A “stronger and united Europe” — one with the United Kingdom still in the EU — could have been enough to dissuade Vladimir Putin from his full-scale invasion of Ukraine, according to a senior MEP.

Guy Verhofstadt, the Belgian MEP and former European Parliament  chief negotiator on Brexit, made the argument in a radio interview today on the third anniversary of the UK leaving the bloc.

Mr Verhofstadt told LBC that the “brutal invasion” by Russia “has nothing to do with the extension of Nato, it has nothing to do with … the European Union. It’s really an attempt by Putin to restore the old Soviet Union.”

He said that: “A united Europe, certainly on defenve matters, would make an enormous difference.”

He added: “I think maybe without Brexit maybe there was no invasion. I don’t know, I guess that he would see a far stronger and united Europe on the other side."

Mr Verhofstadt said he hoped that Britain will one day rejoin the bloc and that Ukraine can also join, “why not within five years?”

The former chair of the European Parliament’s Brexit steering group was among the most ardent opponents of Brexit and critics of Boris Johnson.

During the Brexit talks he often took to task Mr Johnson after the former Prime Minister repeatedly described the EU as "undemocratic".

In September 2019, he applauded the Supreme Court's decision that Mr Johnson's five week prorogation of the UK Parliament was unlawful and attacked the Prime Minister for doing so.

The MEP wrote on Twitter: “At least one big relief in the Brexit saga: the rule of law in the UK is alive and kicking. Parliaments should never be silenced in a real democracy. I never want to hear Boris Johnson or any other Brexiteer say again that the European Union is undemocratic.”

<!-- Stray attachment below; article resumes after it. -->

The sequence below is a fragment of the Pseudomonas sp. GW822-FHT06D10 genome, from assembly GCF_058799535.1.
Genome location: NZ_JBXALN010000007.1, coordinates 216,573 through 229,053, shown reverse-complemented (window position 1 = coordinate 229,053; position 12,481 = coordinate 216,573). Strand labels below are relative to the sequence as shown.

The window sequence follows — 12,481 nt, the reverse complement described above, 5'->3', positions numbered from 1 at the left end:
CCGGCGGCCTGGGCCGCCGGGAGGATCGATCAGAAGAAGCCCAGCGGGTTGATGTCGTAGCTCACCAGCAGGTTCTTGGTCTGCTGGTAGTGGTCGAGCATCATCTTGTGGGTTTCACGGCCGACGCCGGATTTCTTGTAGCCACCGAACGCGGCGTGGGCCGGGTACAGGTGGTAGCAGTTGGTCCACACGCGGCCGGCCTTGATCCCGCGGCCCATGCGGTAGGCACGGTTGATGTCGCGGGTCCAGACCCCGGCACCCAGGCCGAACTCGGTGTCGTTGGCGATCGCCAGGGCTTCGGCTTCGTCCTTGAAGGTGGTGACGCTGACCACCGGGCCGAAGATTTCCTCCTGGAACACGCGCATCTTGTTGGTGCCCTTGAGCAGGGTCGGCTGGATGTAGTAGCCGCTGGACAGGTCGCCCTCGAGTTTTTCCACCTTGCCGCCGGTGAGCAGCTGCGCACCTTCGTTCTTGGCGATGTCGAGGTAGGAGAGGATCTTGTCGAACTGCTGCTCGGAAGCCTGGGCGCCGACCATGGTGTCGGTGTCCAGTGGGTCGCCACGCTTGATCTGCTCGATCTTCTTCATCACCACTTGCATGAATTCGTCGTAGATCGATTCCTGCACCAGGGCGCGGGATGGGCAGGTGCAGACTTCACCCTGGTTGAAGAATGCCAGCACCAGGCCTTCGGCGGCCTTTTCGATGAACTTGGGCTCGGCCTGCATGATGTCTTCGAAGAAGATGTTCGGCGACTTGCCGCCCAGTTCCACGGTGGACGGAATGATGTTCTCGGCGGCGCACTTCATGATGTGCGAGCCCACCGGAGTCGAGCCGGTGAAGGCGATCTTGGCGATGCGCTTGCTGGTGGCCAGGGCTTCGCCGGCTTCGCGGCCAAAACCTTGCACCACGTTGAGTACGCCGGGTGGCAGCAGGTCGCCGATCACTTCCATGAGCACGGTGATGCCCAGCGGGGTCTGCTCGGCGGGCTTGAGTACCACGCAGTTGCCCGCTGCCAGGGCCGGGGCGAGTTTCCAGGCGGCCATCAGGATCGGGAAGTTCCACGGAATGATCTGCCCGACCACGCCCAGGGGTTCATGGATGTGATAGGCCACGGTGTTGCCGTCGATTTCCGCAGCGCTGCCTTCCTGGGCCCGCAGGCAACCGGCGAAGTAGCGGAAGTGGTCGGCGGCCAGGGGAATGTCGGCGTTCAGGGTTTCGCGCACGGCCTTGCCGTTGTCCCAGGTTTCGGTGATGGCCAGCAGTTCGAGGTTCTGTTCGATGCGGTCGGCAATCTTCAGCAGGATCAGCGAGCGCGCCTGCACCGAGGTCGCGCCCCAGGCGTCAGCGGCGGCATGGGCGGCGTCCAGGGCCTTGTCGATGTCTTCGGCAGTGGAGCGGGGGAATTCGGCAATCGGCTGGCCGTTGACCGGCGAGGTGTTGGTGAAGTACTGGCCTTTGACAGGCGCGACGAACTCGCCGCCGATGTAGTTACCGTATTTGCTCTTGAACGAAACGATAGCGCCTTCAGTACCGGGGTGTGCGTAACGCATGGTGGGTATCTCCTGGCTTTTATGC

Mr Johnson said his decision to suspend Parliament was so he could introduce “a bold and ambitious domestic legislative agenda”.

Labour and the SNP said it was a bid to stifle democracy and a attempt to block parliamentary scrutiny of his Brexit deal negotiations, then ongoing. Eventually, the Supreme Court ruled the move was “unlawful, void, and of no effect”, and parliament resumed.

Nile Gardiner, a foreign policy analyst, and former aide to Margaret Thatcher dismissed Mr Verhofstadt's comments today.

He wrote on Twitter: "Monumentally stupid comments from Guy Verhofstadt. Brexit Britain has actually been the biggest opponent of Putin's Russia. The UK has always stood up to Moscow while the EU has shamelessly appeased the Russians."

During the Brexit talks Mr Verhofstadt won over independence supporters in Scotland when he said he saw no problem for an independent Scotland becoming a member of the EU.

Appearing before the Home Affairs committee in the House of Commons in 2018 he was challenged by Scottish Conservative MP Douglas Ross on comments he had made on an independent Scotland joining the EU.

Mr Ross asked: “In September 2016, you said: ‘If Scotland decides to leave the UK and become an independent state and they decide to be part of the EU, I think there is no big obstacle to do that’. Do you still support that?”

Mr Verhofstadt replied: “That is a fact. That’s a simple fact.”